Cardiac remodeling following myocardial infarction is the initial myocardial hypertrophic response which follows myocardial injury and the eventual evolution to heart failure. Attenuation of the early adaptive hypertrophy can be translated into attenuation of heart failure response such that understanding the molecular and cellular mechanisms underlying progression of cardiac remodeling to heart failure is of crucial importance. Mitochondrial dysfunction is central to the loss of contractile function during ventricular remodeling/heart failure that are thought to be induced as a result of inactivation of cell signaling molecules, AMP-activated protein kinase (AMPK) and peroxisome proliferator-activated receptor (PPAR) coactivator-1alpha (PGC-1alpha). Mitochondrial permeability transition pore (MPTP) opening has been shown to be an end-effector for cell death that is associated with increased mitochondrial fragmentation due to alterations in the balance between fission and fusion of mitochondria. In this proposal, we hypothesize that the alterations in the AMPK/PGC-1alpha cascade trigger MPTP opening leading to cardiac dysfunction in post-infarction cardiac remodeling;modulation of the MPTP occurs through a direct interaction of AMPK/PGC-1alpha with the pore complex and/or indirectly, through AMPK-induced acetylation of cyclophilin D. To test our hypothesis we will study the intact heart, cultured cardiomyocytes and isolated mitochondria using an in vivo rat model of post-infarction remodeling and an in vitro model of rat cardiomyocyte hypertrophy. We have extensive experience with the proposed animal and cell models, and the necessary techniques to study mitochondrial function in cardiac diseases, and develop new pharmacological and conditional strategies for cardioprotection.
The specific aims of this proposal are to: (1) Examine whether progression of post-infarction remodeling to heart failure is associated with increased MPTP opening and mitochondrial fragmentation;(2) Determine whether MPTP formation is regulated by the AMPK/PPARalpha pathway in cardiac remodeling;(3) Define whether inhibition of MPTP has long-term protective effects during post-infarction remodeling. The proposed studies will identify the specific mitochondrial adaptations and alterations, and help develop new therapeutic strategies for treatment of post-myocardial infarction heart failure.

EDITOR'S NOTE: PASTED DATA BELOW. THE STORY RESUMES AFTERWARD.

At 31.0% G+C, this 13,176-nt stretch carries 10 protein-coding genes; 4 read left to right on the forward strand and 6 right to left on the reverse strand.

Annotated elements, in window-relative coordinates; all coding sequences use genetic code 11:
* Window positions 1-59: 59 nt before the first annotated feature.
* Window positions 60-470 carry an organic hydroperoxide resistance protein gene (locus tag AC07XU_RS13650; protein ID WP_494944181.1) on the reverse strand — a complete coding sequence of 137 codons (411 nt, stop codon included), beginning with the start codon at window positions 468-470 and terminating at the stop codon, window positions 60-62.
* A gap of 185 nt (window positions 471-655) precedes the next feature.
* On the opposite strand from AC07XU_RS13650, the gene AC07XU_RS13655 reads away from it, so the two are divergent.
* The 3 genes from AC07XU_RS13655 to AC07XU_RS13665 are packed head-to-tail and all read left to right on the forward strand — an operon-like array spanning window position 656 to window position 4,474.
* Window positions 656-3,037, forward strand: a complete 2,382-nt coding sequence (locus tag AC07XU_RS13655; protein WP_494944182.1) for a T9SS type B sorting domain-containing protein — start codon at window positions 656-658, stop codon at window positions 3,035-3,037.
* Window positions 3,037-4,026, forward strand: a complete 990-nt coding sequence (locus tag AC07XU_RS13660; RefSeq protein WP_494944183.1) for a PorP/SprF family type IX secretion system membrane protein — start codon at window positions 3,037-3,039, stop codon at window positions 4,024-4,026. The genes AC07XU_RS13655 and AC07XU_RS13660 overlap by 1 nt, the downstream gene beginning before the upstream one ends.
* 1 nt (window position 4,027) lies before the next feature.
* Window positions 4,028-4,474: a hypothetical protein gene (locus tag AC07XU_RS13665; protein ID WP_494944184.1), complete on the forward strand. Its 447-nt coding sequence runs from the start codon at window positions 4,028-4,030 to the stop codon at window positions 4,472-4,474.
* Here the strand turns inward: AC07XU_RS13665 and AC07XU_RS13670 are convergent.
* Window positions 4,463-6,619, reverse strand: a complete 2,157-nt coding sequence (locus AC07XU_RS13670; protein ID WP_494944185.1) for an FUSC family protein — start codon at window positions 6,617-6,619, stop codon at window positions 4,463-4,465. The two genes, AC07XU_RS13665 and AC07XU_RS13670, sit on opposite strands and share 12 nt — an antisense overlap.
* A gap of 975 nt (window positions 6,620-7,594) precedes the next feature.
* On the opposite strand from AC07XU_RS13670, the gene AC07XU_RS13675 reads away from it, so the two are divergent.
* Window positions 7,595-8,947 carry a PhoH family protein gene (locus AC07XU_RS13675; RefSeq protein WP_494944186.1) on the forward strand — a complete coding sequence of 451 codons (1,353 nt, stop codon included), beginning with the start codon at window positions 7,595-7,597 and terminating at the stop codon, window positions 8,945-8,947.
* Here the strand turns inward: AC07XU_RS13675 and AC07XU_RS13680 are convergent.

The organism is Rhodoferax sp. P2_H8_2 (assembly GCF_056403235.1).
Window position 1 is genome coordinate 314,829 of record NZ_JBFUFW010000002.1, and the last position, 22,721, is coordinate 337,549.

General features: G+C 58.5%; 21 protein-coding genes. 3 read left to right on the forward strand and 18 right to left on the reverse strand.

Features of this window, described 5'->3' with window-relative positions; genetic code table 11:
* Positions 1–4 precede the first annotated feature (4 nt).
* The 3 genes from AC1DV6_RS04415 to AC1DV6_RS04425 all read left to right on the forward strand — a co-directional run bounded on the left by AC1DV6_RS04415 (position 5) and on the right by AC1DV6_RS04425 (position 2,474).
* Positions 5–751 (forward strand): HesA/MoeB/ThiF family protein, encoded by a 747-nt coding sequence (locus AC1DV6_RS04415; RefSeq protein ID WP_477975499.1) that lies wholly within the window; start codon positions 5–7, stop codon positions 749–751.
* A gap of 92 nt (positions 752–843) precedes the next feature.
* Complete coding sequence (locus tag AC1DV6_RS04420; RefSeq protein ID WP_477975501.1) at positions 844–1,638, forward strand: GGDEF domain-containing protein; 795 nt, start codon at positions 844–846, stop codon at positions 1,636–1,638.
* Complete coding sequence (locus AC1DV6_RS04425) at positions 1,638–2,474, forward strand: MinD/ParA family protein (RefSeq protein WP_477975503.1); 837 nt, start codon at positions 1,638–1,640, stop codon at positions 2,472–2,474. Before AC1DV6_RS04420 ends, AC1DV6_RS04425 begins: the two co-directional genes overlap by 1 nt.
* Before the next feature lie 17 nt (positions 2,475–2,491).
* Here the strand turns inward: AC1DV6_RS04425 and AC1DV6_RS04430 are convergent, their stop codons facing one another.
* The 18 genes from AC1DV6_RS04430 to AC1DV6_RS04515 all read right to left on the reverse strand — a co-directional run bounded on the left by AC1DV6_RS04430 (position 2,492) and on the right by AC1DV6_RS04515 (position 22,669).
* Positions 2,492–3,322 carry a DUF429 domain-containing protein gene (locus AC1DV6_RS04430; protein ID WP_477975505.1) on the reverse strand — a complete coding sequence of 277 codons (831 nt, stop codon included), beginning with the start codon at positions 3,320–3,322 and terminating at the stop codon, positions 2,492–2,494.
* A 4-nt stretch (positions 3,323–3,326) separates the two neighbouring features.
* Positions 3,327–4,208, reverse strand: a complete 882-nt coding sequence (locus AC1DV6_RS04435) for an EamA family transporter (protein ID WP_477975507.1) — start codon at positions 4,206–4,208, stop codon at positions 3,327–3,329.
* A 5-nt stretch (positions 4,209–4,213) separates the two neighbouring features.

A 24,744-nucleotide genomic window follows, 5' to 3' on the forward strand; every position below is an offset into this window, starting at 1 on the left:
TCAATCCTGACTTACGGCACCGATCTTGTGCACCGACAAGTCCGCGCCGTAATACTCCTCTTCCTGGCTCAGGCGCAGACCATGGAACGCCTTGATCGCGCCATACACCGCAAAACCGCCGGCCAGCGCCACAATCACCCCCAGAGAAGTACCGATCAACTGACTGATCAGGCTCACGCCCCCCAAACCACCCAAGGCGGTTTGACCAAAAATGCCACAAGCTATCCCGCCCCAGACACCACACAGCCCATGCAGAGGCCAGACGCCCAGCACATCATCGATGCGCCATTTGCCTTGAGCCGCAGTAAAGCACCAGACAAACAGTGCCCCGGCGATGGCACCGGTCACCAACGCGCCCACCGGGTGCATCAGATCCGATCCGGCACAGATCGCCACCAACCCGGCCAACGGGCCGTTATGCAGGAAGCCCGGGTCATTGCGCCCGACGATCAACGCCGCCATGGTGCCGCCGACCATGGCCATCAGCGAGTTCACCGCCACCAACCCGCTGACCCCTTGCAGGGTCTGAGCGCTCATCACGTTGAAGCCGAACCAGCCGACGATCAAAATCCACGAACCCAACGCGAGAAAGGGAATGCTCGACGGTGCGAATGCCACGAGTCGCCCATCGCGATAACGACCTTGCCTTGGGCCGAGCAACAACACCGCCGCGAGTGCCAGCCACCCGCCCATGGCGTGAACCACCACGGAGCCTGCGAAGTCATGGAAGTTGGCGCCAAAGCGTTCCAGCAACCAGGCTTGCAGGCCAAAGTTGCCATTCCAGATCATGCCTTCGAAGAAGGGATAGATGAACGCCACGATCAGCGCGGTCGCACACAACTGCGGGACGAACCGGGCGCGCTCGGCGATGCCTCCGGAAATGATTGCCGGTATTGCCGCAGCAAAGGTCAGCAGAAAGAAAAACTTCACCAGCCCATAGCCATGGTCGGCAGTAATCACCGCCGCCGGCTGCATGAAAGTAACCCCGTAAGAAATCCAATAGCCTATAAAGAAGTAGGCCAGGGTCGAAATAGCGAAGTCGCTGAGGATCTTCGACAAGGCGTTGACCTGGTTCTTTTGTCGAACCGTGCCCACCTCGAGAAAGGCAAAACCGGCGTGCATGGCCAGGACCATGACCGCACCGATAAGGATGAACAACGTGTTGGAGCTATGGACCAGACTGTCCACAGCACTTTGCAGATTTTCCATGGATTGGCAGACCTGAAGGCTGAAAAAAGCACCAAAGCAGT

Public Health Relevance

The proposed studies are aimed at elucidating the mechanisms involved in mitochondria-mediated cardiac dysfunction with progression of post-infarction remodeling to heart failure. Particularly, the relationship between mitochondrial permeability transition pore (MPTP) opening/mitochondrial fragmentation and cardiac dysfunction will be investigated in an in vivo model of post-infarction cardiac remodeling and an in vitro model of cardiomyocyte hypertrophy. Since the mitochondria play a critical role in cell death through apoptosis and necrosis, prevention or reversal of MPTP opening is crucial to protect the heart against cardiac diseases. Therefore, the cardioprotective effects of the specific inhibitor for the main MPTP regulatory protein cyclophilin D, sanglifehrin A will be used in the present study to guard the heart against ventricular remodeling/heart failure.

National Institute of Health (NIH)
National Heart, Lung, and Blood Institute (NHLBI)
Research Enhancement Award (SC1)
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Special Emphasis Panel (ZGM1-MBRS-Y (SC))
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Wong, Renee P
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University of Puerto Rico Med Sciences
Schools of Medicine
San Juan
United States
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